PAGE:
The Nazis—the world's most popular big screen villains—are back in this week's most popular new movie. The story begins during World War II, as Hitler's minions attempt to harness the power of the paranormal. Led by that resilient Russian villain Grigory Rasputin, they attempt to open a portal to another, darker dimension. But Allied forces arrive just in time to upset this otherworldly experiment, foiling Rasputin's plans—but not before a childlike demon jumps into this world. The Allies capture the little imp and train him up to be a redeemed devil who devotes his life to saving the world from supernatural bad guys. His name, appropriately, is Hellboy.
Guillermo Del Toro's adaptation of Mike Mignola's comic book series brings to life a conflict of good versus evil. The "good guys" belong to the United States Bureau for Paranormal Research and Defense. The bad guys, who have varying methods of cheating death, are trying to invite some particularly nasty alien forces called the Seven Gods of Chaos down to earth to wreak havoc.
As comic book films go, Hellboy may prove particularly interesting to religious moviegoers. It boasts more religious symbolism than any comic-movie yet produced. Our enormous, crimson-skinned hero has a fondness for pizza and kittens, but he also carries rosary beads the way other heroes carry secret weapons.
The idea of Satan being opposed by one of his own raises interesting questions. Unfortunately, Hellboy fails to explore them. The movie has more in common with Ghostbusters and Men in Black than it does with any story about true spiritual conflict. Religious symbolism lends it an air of importance, but it's not much more than a live-action cartoon about a sarcastic, grouchy hero who goes around smashing big ugly monsters. While the high points of the films are the quieter moments of character development, these are drowned out by a lot of noisy chaotic action that is not particularly interesting or inventive.
My full review is at Christianity Today Movies.
"Watching Hellboy makes you appreciate all that the X-Men movies, Spider-Man, and even Hulk got right," says Steven D. Greydanus (Decent Films). He is disappointed at the film's failure to acknowledge the spiritual questions at its center. He also observes that Del Toro fails to provide "vivid and memorable villains … an intriguing and clever story … well-rounded supporting characters and meaningful relationships."
Steven Isaac (Plugged In) says, "There are emotional interludes, clever character development and plenty of subtext. The clear message that it matters more how you end things than how you start them is a good one. As is the idea that none of us have to remain slaves to our evil inclinations. But non-stop violence and nods to necromancy should dissuade discerning families from bonding with this horned boy from (way) down under."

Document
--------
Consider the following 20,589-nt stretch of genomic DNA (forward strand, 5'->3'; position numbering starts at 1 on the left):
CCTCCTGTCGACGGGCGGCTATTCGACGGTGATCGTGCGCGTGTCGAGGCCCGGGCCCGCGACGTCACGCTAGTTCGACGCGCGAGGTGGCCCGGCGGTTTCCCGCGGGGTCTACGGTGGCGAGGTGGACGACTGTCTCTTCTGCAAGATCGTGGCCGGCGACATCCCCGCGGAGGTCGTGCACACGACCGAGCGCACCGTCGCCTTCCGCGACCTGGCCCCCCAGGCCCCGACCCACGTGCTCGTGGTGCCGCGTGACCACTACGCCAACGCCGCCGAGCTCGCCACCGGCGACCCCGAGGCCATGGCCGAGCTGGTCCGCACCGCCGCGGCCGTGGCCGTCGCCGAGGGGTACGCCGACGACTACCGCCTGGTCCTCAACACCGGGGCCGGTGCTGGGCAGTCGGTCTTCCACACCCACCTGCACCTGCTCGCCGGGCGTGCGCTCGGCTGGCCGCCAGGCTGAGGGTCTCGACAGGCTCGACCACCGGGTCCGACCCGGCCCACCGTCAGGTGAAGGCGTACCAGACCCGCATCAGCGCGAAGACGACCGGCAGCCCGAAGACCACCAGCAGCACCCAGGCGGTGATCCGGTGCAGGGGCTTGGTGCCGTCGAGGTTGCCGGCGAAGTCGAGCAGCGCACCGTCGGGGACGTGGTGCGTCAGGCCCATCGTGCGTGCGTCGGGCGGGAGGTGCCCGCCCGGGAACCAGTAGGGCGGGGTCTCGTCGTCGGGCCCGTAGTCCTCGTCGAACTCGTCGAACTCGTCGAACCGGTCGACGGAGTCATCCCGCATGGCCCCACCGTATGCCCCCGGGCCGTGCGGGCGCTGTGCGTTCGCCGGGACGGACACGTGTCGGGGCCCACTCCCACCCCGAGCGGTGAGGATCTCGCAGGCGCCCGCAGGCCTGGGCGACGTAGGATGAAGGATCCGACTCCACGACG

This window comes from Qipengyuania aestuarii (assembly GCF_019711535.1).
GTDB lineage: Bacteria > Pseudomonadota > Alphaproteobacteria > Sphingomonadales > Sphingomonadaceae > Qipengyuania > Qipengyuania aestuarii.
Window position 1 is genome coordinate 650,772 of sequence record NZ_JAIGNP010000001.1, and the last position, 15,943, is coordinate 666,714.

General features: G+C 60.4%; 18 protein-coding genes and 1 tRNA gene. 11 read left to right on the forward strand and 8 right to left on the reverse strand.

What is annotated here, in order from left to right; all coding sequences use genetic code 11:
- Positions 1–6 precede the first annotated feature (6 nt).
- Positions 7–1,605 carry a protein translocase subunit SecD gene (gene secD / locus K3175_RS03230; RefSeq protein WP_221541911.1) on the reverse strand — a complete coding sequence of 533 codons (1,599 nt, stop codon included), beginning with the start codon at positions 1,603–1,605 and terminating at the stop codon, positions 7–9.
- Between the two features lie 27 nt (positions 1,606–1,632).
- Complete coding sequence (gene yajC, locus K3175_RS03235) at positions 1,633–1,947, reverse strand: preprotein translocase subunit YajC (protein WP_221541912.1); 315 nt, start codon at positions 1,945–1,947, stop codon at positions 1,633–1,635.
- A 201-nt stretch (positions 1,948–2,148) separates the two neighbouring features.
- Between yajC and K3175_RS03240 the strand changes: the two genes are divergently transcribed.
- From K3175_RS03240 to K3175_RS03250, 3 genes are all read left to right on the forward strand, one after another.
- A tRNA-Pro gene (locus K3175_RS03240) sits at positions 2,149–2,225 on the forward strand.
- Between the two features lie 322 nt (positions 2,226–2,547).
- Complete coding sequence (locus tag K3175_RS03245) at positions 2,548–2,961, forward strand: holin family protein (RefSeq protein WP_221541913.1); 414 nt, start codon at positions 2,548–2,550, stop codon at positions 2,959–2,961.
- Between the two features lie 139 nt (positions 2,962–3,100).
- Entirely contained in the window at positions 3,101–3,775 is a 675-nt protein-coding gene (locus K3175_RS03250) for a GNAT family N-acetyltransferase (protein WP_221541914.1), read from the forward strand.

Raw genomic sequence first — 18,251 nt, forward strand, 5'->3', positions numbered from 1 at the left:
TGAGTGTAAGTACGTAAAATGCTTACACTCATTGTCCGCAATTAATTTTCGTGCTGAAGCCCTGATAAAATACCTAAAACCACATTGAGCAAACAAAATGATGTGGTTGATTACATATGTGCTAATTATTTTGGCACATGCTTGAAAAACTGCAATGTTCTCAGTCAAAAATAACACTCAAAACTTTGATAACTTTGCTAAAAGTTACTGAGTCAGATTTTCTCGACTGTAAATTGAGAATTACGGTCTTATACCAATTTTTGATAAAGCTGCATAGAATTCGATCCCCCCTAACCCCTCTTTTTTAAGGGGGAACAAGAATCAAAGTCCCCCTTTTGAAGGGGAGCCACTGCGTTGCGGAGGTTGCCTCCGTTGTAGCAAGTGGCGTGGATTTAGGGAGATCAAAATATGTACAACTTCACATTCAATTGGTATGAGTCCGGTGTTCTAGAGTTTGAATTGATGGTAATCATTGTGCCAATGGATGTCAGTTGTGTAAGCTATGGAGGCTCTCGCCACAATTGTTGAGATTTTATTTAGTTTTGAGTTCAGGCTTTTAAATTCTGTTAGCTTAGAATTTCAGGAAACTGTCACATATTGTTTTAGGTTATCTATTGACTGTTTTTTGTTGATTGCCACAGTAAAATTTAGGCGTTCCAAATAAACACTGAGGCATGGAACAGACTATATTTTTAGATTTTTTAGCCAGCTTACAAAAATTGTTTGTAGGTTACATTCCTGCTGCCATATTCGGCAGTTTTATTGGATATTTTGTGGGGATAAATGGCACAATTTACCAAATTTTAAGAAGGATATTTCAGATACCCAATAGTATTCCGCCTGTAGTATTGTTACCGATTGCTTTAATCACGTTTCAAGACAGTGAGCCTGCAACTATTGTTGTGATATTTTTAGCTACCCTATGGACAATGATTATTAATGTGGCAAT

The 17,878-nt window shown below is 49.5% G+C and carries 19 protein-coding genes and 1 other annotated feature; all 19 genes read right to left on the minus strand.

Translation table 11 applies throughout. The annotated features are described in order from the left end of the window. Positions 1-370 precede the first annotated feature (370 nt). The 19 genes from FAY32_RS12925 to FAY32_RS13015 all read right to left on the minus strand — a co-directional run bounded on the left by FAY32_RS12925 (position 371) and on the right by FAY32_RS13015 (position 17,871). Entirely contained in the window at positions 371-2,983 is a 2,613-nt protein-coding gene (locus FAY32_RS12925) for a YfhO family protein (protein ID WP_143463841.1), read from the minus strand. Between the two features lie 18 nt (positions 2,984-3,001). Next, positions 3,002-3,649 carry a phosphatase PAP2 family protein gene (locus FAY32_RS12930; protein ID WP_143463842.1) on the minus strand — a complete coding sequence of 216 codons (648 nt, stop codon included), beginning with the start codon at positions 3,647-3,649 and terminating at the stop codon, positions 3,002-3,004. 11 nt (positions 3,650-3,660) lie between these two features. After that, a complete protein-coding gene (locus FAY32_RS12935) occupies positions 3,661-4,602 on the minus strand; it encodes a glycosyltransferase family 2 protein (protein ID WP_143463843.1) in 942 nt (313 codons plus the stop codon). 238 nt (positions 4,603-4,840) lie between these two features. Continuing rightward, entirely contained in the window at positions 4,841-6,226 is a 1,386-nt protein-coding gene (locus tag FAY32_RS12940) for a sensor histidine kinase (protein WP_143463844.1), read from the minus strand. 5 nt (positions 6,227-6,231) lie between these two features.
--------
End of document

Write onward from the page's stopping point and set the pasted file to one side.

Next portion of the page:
Michael Elliott (Movie Parables) cautions families not to rush off to this film, due to its focus on paranormal activity and heavy violence. But he adds, "Surprisingly, Christian messages are communicated quite clearly during the course of the film. We don't have horns or a tail, but our story is similar. We were born dead in sins, subject to the god of this world and his evil ways. Our Father loved us enough to give us a choice as well as the ability to turn away from the evil and embrace the good."
William Foote (Christian Spotlight) says, "Hellboy continues the same humanistic world view theme that we have seen so frequently in recent comic book movies, i.e., man is morally good and has the power to prevail over evil."
Mainstream critics are calling Hellboy a better-than-average comic book movie. The film looks likely to earn itself a sequel, if viewers go back for a second round.
The Prince & Me: Romance or lust?
Julia Stiles is this week's teen-movie princess in the romantic comedy The Prince & Me. Stiles play an American pre-med student who falls in love with a classmate, only to discover that he's a Danish prince rebelling against his tradition.
Lacey Mical Callahan (Christian Spotlight) says she "greatly anticipated" the film, but "left the theatre disappointed as I reflected on the messages this movie will send to the many children who view it. It grieves me to think of the young people who will view these characters as 'prince' and 'princess' to be emulated. The moral of this story is, 'Lust conquers all.'"
Annabelle Robertson (Crosswalk) says it's "good, clean and filled with a positive role model for women—as well as an excellent message about dating and marriage." She also offers her perspective on the popularity of the "princess" genre. "In the heart of every little girl is a dream that someday, a noble prince will awaken her love. Although the wealth is exciting … the true heart issue, I believe, is that women want to be taken care of. That doesn't mean we don't ever want to work or provide for our families. Caretaking is so much broader than finances. It's a godly desire, although we must remember that our ultimate provider is in heaven. And thank goodness we'll all get to move into His palace, one day!"